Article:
Dual-Comb Spectroscopy Group

Master project: High power fiber amplifier system for high resolution spectroscopy

Project start: May 2022 - as soon as possible

Within the FWF START project ELFIS – Electronic Fingerprint Spectroscopy – we examine different molecular species of earth atmospheric relevance by means of visible and near ultraviolet absorption spectroscopy with unprecedented spectral resolution. This allows a detailed analysis of photoinduced chemical reactions like the ones that are triggered by our sun in the atmosphere (e.g. the reaction cycles including nitrous oxides and ozon). The high spectral resolution is enabled by using a novel spectroscopy method called dual comb spectroscopy. It is the combination of two stabilized femtosecond laser sources that are typically emitting in the near infrared region. In order to transfer the radiation into the visible and near ultraviolet, nonlinear processes of frequency up conversion are necessary - and with that high pulse energies are a prerequisite. The goal of this master project is the development of a unique high power fiber amplifier system delivering those highly energetic laser pulses. First spectroscopic experiments in nitrous dioxde, formaldehyde and ammonia will prove its capabilities.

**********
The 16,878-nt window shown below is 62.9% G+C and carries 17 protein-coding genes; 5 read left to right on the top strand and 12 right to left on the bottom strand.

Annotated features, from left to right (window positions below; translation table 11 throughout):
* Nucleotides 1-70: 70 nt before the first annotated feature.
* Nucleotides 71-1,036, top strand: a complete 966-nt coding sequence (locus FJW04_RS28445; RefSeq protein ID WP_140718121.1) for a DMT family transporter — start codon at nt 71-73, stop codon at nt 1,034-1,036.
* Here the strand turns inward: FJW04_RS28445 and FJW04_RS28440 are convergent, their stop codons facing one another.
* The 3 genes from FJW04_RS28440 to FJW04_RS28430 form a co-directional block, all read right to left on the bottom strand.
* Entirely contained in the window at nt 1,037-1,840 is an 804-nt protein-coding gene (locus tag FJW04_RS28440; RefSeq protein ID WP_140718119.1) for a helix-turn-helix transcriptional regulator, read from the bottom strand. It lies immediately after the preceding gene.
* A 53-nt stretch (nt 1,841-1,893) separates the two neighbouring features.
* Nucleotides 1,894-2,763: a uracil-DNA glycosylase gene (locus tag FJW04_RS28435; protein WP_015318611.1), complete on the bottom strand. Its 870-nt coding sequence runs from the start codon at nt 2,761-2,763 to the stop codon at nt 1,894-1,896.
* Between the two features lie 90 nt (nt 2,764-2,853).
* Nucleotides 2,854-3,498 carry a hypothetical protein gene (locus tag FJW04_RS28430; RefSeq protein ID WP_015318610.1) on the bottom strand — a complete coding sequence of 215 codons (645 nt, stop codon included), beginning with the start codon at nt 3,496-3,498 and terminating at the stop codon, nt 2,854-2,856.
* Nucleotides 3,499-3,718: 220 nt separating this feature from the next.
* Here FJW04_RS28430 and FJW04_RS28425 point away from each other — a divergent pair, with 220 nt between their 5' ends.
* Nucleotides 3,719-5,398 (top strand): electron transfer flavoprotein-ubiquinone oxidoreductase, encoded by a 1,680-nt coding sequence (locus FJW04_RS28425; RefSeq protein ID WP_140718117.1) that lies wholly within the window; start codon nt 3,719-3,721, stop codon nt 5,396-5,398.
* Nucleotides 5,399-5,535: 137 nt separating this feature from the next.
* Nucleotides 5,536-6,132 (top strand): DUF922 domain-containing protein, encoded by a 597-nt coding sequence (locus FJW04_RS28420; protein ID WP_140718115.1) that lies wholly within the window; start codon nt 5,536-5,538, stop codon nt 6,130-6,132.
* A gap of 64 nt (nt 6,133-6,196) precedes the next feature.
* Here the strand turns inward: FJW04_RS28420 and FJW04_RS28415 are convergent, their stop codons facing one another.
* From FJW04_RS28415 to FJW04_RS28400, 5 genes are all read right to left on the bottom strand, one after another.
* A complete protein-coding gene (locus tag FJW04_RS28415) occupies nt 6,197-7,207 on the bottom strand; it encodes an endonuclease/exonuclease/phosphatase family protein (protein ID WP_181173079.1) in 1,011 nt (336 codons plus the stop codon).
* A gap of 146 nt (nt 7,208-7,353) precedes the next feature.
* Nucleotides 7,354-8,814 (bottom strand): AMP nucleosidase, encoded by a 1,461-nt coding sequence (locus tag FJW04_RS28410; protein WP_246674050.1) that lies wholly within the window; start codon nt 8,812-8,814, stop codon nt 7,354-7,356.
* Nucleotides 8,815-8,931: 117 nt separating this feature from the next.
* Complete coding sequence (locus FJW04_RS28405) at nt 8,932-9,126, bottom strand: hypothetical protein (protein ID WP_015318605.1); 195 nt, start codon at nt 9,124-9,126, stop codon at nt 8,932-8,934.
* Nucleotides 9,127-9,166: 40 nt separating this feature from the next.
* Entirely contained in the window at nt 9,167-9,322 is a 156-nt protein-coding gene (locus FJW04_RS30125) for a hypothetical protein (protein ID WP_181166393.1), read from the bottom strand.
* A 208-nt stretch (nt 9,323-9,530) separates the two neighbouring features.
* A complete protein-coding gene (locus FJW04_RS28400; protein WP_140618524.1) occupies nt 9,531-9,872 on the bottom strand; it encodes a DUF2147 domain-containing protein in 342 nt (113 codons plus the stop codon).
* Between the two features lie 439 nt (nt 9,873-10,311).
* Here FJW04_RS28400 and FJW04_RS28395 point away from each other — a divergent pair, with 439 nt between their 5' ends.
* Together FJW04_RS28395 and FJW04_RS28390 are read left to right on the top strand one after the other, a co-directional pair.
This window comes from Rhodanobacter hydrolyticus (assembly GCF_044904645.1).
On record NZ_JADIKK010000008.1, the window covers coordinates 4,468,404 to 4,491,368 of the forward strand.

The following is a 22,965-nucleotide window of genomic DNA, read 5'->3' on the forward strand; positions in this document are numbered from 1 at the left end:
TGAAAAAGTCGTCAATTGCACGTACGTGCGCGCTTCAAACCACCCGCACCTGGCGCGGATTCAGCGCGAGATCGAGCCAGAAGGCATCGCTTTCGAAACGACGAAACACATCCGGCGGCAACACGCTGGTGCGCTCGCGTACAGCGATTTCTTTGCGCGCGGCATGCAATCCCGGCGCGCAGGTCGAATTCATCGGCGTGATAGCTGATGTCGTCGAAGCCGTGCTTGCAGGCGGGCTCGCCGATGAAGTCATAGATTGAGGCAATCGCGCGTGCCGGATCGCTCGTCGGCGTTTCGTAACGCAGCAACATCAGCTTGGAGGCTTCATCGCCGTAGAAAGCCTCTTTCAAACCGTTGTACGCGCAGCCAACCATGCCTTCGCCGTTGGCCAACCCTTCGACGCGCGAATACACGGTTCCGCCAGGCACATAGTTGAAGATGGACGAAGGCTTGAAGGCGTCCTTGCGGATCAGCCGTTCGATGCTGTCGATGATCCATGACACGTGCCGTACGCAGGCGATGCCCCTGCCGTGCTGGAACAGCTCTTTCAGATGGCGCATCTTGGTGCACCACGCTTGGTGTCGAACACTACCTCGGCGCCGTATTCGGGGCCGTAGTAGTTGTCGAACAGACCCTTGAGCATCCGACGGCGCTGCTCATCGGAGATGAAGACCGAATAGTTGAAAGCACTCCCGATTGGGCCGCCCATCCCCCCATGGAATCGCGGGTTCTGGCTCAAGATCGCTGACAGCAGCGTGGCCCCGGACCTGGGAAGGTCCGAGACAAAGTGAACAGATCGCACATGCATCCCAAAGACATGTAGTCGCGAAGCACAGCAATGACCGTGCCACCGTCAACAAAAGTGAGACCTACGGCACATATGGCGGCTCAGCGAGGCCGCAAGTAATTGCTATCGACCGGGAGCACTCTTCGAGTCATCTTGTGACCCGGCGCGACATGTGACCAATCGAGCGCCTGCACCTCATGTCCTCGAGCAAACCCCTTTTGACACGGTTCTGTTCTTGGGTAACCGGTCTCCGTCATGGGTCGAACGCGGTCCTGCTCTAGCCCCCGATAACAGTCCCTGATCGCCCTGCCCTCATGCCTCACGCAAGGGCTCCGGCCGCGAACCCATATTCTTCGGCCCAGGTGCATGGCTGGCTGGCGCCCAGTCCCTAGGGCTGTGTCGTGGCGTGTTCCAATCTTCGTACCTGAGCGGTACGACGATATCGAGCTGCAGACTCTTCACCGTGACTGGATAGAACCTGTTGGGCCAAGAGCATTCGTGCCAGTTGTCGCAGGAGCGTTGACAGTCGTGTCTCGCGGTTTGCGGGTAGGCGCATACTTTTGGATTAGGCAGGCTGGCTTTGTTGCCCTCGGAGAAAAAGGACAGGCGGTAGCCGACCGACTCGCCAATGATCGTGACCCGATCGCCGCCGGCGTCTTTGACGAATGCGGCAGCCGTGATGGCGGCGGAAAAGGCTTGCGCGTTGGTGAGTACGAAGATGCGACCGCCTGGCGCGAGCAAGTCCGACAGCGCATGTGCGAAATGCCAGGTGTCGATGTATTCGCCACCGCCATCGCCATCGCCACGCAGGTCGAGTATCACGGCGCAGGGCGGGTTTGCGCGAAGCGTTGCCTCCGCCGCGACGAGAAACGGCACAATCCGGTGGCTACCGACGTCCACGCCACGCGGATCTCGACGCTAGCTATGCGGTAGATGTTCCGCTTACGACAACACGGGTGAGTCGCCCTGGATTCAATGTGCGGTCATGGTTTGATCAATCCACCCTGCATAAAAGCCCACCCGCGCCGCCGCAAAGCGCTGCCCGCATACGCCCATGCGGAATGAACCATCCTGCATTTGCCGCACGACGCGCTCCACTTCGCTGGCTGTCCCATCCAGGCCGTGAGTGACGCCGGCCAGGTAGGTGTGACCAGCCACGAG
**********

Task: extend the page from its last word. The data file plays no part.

Compensation: 2640 €
Contact: Assoc. Prof. Birgitta Schultze-Bernhardt


Exotic Surfaces

Master's project: Studying phase transitions of layered materials with helium scattering

The aim of this project is to study the surface structure of the transition-metal dichalcogenide (TMDC) TaS2 with helium atom scattering. TaS2 has a particularly rich phase diagram involving several charge-density wave (CDW) transitions driven by strong electronic correlations and electron-phonon coupling upon changes of the surface temperature. Helium scattering measurements at different sample temperatures should allow to follow the phase transitions and the changes upon the surface structure / charge density with temperature.